In January 2003 McDonald's, the world's largest fast food chain, posted its first ever quarterly loss of $343.8 million. The loss was attributed to increased competition, poor management and marketing, and a failure to respond to changing customer needs and to requests from franchisees to alter aspects of McDonald's menu and operating practices. In the midst of these challenges, CEO Jack Greenberg stepped down and James Cantalupo came out of retirement in January 2003 to take the reigns of the foundering Fortune 500 company. Cantalupo wasted little time in admitting that the company was "in serious need of improvement." Cantalupo immediately announced an aggressive, broad-ranging turnaround plan (called McDonald's Plan to Win) designed to refocus McDonÃÂ¬ald's on its mission by increasing focus on internal operations, slowing store expansion (opening 640 fewer units than in 2002), enhancing the relevancy of McDonald's to its customers, and making the consumer the new boss at McDonald's.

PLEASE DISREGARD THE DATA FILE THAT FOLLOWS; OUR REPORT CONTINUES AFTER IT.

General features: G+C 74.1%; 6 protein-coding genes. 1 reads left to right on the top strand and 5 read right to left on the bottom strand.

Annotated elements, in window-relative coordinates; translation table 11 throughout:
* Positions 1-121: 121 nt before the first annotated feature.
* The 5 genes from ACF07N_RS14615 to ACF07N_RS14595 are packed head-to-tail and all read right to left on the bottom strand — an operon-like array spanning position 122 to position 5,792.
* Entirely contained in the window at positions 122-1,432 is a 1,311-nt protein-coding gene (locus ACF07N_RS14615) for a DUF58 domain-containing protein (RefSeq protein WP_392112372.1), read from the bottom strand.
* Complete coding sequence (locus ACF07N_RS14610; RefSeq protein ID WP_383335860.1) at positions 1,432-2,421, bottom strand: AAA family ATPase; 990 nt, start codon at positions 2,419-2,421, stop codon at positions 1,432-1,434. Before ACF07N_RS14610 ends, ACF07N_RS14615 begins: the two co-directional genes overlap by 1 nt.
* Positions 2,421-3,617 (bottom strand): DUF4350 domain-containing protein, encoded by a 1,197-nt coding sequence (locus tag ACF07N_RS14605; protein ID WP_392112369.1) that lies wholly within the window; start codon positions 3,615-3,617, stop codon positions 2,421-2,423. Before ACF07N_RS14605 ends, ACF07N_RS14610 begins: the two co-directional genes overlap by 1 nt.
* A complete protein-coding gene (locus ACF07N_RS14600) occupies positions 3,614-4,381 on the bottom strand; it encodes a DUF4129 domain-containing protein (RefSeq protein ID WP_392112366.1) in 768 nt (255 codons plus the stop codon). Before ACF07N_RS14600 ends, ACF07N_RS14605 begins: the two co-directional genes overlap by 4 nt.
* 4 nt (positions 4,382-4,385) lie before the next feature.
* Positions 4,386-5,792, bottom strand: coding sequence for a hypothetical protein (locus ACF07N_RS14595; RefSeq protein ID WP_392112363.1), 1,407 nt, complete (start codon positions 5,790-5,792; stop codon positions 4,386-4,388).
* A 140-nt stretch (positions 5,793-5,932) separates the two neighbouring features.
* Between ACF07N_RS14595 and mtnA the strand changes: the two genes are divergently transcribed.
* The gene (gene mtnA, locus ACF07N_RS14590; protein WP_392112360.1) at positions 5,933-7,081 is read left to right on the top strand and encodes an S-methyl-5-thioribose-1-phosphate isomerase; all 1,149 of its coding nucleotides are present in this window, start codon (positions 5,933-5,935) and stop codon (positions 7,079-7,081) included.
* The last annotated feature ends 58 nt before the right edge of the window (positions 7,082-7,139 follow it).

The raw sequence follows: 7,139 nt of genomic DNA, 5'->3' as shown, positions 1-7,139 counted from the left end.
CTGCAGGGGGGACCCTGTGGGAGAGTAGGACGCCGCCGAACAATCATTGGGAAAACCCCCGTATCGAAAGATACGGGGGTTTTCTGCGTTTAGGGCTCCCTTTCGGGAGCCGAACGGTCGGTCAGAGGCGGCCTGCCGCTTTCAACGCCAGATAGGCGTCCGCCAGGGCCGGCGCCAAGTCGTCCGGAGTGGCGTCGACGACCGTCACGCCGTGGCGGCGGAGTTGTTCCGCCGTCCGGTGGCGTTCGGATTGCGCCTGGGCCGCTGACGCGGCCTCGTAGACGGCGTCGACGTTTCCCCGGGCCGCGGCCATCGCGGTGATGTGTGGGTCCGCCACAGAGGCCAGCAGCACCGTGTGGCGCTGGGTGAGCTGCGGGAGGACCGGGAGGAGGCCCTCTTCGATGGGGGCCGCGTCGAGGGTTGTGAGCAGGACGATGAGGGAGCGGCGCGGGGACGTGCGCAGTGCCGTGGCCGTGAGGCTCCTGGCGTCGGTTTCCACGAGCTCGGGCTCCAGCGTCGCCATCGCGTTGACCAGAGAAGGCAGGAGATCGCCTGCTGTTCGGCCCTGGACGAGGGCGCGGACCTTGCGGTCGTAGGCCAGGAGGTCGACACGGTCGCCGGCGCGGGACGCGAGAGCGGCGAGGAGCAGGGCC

McDonald's has come along way from its beginnings as a 1948 drive-in opened by Dick and Maurice "Mac" McDonald in San Bernardino, California. The initial changes were introduced by Ray Kroc, the pioneering entrepreneurial founder of McDonald's who conceived and implemented many of the strategic and operating elements that transformed McDonald's into one of the most successful franchising models in history.
By 2002 McDonald's had a 33% share of U.S. fast food market with 13,491 units in the United States (second behind Subway) and 16,534 outlets in 120 countries. However, sales growth was slowing and franchisees were increasingly unhappy. The company's problems were due partly to mounting competition (including price wars and other market tactics) initiated by fast-food rivals dissatisfied with their market share and partly to changes in consumer eating preferences. One of McDonald's strategic responses under CEO Jack Greenberg was to acquire other Quick Service...